Government tries to stop judicial review of "Fiji Times" decision
(PINA/IFEX) - On 27 January 2000 (local date), "The Fiji Times" newspaper reported that the Fiji Islands government is trying to stop a judicial review of a government decision against the newspaper. The government plans to appeal a High Court decision allowing a review to be held of the refusal of a work permit for the newspaper's editor-in-chief. "The Fiji Times" said its lawyers were notified of this fact by a lawyer representing the Minister for Home Affairs.
On 12 January, a High Court judge allowed "The Fiji Times" to apply for a judicial review of the refusal to renew the work permit for editor-in-chief Russell Hunter. The decision also allowed Hunter to stay in Fiji until the full hearing of the review, "The Fiji Times" reported. The government had given Hunter, who is originally from Scotland, until 31 January to leave the country, the newspaper said.
"The Fiji Times" lawyer Graham Leung challenged Home Affairs Minister Joji Uluinakauvadra's rejection of an appeal against the Immigration Department's decision. Leung said Uluinakauvadra's decision:
- contravened the Immigration Act;
- was biased and made in bad faith;
- was actuated by unreasonable, extraneous, or improper considerations.
Justice Daniel Fatiaki allowed the application for the review despite government objections, "The Fiji Times" said.
PINA President William Parkinson has said the government's refusal to renew Hunter's work permit is a clear attempt to interfere in the newspaper's editorial independence. Parkinson said that "The Fiji Times" is being victimised by the government because the newspaper is doing what any decent news organisation should be doing - informing the public without fear or favour. But it seems this government does not like scrutiny, Parkinson said.
Parkinson said the decision to refuse a renewal of Hunter's work permit clearly contradicts previous statements about investment and the employment of expatriates. He said some companies seem to be able to employ expatriates easily while "The Fiji Times" - a major employer, taxpayer, and investor in Fiji - is being singled out for different treatment.
On 30 December 1999, the government gave Hunter twenty-eight days to leave the country. The newspaper reported Uluinakauvadra had rejected an appeal against the refusal to renew Hunter's work permit. The three-year work permit held by Hunter expired 31 December. Uluinakauvadra said he was refusing the appeal against the Immigration Department's decision because he believed that there were locals who could take up the position.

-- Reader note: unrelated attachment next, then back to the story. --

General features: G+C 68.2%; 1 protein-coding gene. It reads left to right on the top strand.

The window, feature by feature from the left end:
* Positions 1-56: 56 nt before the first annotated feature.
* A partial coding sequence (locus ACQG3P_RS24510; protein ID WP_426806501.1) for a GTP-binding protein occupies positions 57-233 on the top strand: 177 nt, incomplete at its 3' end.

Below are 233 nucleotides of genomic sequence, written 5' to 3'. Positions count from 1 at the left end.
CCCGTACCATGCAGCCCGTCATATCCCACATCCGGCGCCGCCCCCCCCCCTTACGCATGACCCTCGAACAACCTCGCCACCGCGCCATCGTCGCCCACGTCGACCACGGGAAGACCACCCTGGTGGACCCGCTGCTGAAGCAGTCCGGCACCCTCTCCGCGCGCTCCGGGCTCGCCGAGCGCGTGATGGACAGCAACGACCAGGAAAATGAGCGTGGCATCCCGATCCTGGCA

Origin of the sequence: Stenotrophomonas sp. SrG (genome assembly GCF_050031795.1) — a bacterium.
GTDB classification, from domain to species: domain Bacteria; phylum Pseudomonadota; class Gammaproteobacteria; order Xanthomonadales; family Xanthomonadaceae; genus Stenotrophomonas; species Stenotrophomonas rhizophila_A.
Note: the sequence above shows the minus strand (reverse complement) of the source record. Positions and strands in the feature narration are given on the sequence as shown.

The government decision follows continuing tension between the government and the country's independent news media, especially "The Fiji Times". The newspaper, which is part of Rupert Murdoch's News Corporation, is a previous winner of the PINA Pacific Freedom of Information award for its defence of freedom of expression and the Fiji public's right to know.
The company has local editors for its daily newspaper, Sunday newspaper, Fijian and Hindi language weekly newspapers and a regional news magazine, and an editor-in-chief for the group posted from News Corporation. Hunter has extensive newspaper management and training experience in Britain, Australia and the Pacific Islands, and this year was elected by the region's newspapers and magazines as their representative on the PINA executive.
The Fiji Islands has amongst the most diverse and free news media in the Pacific Islands. They include: three seven-day-a-week English-language daily newspapers; weekly newspapers in Hindi, Fijian, and English; news, business, trade and entertainment magazines; independent commercial, community and religious radio stations; government-owned public and commercial radio stations; and commercial and community television. However, the news media have come under continuing criticism from Prime Minister and Information Minister Mahendra Chaudhry and his assistant information minister, Lekh Ram Vayeshnoi. This follows the election of their new Fiji Labour Party-led coalition government in May (see IFEX alerts).
On 27 October, there was widespread criticism in the Fiji Islands of threats by Prime Minister Chaudhry to bring in a government-regulated media tribunal with powers to impose penalties on the media. One of the country's three daily newspapers also reported on the government's plans to introduce legislation requiring compulsory licencing of foreign-owned Fiji Islands media. This included setting strict conditions under which they had to report and operate or risk losing their licence.